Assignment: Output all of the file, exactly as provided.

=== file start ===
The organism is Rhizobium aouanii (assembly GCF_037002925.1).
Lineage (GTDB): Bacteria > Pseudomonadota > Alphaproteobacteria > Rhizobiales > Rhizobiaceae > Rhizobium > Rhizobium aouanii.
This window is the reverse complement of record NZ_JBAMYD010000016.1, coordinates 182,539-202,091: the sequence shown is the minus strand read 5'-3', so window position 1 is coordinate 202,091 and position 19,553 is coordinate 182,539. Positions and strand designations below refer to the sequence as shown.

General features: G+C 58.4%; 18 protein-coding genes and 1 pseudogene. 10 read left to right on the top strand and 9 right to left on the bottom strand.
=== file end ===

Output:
The organism is Rhizobium aouanii (assembly GCF_037002925.1).
Lineage (GTDB): Bacteria > Pseudomonadota > Alphaproteobacteria > Rhizobiales > Rhizobiaceae > Rhizobium > Rhizobium aouanii.
This window is the reverse complement of record NZ_JBAMYD010000016.1, coordinates 182,539-202,091: the sequence shown is the minus strand read 5'-3', so window position 1 is coordinate 202,091 and position 19,553 is coordinate 182,539. Positions and strand designations below refer to the sequence as shown.

General features: G+C 58.4%; 18 protein-coding genes and 1 pseudogene. 10 read left to right on the top strand and 9 right to left on the bottom strand.